I found an informative article online about OCD, or obsessive-compulsive disorder. The writer quotes Lady Macbeth in the title: "Out, Damned Spot! Out, I Say!" He also includes a quote from a Gentlewoman to the Doctor in Act V, Scene 1, "It is an accustomed action with her, to seem thus washing her hands: I have known her continues with this a quarter of an hour." before his article.

    The writer, who interestingly is a doctor himself, discusses the characterisitcs and symptoms of OCD. As an example, he mentions people who think their hands are always dirty and spend up to hours washing them daily, like Lady Macbeth. I don't think this refernce holds much significance beyond the comparison it draws. While Lady Macbeth's erratic behavior is caused by her guilt for taking part in Duncan's murder, people with OCD do not necessarily have a reason behind acting the way they do. So here, the comparison falls a little short. The author primarily focuses on discussing procedures that are now used to combat OCD, none of which have to do with Lady Macbeth. His reference was drawn probably just because it fit, it might help people who have read Macbeth understand OCD better, or he felt like mentioning it. Nevertheless, it shows how Macbeth and Shakespearean plays in general are so deeply entrenched in American culture today, even outside of the field of literature.

    Thanks to Joyce and Wilbur for bringing up the Harry Potter Double Trouble song, and pointing out that the actor who plays Dumbledore is also known for his role in Shakespearean plays. Never noticed before--so neat!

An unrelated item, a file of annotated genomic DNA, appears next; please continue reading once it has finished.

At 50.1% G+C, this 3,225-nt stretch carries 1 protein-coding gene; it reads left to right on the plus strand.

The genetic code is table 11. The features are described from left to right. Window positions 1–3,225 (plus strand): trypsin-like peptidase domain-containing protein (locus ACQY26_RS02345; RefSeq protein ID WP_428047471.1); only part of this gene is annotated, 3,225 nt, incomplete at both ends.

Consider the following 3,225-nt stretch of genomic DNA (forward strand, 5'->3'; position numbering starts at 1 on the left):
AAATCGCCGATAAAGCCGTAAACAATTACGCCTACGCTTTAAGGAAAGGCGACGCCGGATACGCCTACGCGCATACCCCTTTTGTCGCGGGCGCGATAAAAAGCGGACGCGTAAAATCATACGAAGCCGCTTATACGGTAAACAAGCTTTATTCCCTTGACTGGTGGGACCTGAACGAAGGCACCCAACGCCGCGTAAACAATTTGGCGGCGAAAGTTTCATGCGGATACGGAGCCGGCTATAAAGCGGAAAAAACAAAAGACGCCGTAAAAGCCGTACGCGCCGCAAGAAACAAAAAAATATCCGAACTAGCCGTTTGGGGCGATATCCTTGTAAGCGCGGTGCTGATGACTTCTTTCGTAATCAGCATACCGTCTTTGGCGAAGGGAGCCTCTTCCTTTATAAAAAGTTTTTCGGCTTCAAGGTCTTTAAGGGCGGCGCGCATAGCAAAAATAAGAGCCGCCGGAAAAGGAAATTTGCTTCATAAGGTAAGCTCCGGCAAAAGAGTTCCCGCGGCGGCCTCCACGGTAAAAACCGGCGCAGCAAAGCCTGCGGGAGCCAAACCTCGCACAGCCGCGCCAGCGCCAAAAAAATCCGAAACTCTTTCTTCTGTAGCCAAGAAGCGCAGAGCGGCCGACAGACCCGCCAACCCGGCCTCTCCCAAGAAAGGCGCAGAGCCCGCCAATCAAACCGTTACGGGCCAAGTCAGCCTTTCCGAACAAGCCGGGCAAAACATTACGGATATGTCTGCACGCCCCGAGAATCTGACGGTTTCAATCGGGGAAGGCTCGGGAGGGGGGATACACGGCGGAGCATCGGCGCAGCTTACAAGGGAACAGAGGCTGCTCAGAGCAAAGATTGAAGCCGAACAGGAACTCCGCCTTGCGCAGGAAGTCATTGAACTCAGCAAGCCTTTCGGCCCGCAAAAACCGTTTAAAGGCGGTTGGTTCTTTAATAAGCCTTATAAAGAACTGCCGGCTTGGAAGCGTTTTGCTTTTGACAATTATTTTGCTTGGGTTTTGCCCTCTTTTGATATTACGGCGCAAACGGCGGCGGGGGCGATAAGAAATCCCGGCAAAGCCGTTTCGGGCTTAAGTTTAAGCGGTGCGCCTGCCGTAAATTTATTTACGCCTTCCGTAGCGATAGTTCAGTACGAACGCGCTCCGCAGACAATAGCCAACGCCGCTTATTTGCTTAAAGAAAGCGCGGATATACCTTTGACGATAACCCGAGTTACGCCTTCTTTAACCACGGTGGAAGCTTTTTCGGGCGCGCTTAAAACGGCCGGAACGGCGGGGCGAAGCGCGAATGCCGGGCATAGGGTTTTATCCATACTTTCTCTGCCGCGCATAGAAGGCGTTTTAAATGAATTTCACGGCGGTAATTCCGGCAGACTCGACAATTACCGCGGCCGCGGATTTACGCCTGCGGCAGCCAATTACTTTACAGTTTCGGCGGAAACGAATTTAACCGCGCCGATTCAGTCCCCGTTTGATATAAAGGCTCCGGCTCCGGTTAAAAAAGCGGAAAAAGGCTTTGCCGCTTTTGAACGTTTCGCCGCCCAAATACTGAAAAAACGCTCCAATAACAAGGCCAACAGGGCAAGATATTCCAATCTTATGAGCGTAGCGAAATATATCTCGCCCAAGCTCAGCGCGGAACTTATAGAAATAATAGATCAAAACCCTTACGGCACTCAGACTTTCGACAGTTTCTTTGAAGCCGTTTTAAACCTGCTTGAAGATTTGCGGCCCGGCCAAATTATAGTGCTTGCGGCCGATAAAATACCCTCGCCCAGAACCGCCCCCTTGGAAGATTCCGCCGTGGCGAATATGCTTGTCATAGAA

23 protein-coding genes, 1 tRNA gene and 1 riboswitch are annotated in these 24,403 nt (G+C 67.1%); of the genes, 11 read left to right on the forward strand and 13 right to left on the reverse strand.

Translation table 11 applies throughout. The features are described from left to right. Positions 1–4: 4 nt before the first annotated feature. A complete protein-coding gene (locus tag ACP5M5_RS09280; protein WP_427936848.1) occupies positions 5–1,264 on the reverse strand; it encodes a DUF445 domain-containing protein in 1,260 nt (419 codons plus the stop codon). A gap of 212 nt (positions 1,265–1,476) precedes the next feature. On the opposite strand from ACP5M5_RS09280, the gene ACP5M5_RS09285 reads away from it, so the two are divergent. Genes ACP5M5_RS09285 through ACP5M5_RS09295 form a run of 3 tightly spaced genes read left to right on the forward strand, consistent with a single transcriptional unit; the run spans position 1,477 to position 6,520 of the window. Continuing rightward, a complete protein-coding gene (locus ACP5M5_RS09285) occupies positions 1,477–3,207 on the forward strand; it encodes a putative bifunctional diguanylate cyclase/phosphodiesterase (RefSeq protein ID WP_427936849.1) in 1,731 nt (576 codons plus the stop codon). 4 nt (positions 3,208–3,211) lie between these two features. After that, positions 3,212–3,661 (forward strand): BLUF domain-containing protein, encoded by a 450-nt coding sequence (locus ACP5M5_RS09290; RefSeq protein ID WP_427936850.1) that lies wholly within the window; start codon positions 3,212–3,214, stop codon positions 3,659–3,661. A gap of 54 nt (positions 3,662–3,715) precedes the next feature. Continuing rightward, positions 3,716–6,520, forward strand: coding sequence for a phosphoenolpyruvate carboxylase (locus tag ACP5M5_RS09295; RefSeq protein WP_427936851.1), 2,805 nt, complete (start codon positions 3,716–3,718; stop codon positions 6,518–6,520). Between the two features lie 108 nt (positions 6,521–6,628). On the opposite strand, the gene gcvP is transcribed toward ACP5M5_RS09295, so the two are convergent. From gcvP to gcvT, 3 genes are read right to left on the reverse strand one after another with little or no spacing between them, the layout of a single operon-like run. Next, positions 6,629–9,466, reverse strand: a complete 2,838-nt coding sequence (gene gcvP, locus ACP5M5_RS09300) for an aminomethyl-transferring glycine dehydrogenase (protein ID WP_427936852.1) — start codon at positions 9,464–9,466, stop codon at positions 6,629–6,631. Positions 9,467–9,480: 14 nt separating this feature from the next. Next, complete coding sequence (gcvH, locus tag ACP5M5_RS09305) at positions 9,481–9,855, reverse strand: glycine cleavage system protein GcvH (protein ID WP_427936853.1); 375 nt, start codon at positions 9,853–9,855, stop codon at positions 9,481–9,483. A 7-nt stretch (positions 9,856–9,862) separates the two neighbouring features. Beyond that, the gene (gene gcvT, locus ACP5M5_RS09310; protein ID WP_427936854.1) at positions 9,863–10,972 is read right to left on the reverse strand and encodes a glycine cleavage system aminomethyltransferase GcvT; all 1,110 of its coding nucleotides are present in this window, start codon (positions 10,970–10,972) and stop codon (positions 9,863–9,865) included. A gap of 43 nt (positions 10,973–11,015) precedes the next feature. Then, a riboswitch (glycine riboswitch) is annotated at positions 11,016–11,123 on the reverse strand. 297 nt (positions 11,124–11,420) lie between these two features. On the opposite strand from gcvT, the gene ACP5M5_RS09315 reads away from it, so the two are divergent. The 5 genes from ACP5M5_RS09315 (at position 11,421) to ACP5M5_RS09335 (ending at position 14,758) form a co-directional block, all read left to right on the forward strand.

As for Joyce's observation that the singers are holding toads, that in itself is an allusion (was it intentional?) to the witchcraft and the role of animals in Macbeth as well. The three witches all have their own animals, or "familiar spirits," one of which is a toad (Paddock).

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  11. Hi all :)

    I found an allusion to Macbeth in Robert Frost's poem, "Out, Out."

    The title itself is taken from Act 5, Scene 5, lines 15-28, when Macbeth had just learned of his wife's death.

    "She should have died hereafter ;
    There would have been a time for such a word.
    To-morrow, and to-morrow, and to-morrow,
    Creeps in this petty pace from day to day,
    To the last syllable of recorded time ;
    And all our yesterdays have lighted fools
    The way to dusty death. Out, out, brief candle!
    Life's but a walking shadow, a poor player,
    That struts and frets his hour upon the stage,
    And then is heard no more. It is a tale
    Told by an idiot, full of sound and fury,
    Signifying nothing."

    Here, Macbeth speaks of the brevity of life, and how easily it can be snuffed out, like a "brief candle." Macbeth laments that life is meaningless, and that nothing is significant - therefore, nothing matters. All is but "a tale,/Told by an ididot, full of sound and fury,/Signifying nothing." There is a distinctly pessimistic tone in this little soliloquy.

    Similarly, Frost's poem comments on the shortness and brutality of life. The poem talks of a boy from a rural family in New England in 1910, who was put to work by his father and had died of a farmyard accident (the saw chopped off his hand, and he died of overbleeding and of shock). The poem hints at the cruelty of the father for robbing the boy of his childhood by putting him to work (and denying him the 30-minute rest that he deserved, which may have been the cause of the accident), and at the lack of warmth within the family unit and the heartlessness of the parents. No one had expected the boy to die (they did not seem all that worried), but when he did, the shock only lasted for a few moments. "And they, since they/ Were not the one dead, turned to their affairs." The family went back to working immediately after one of their own had died.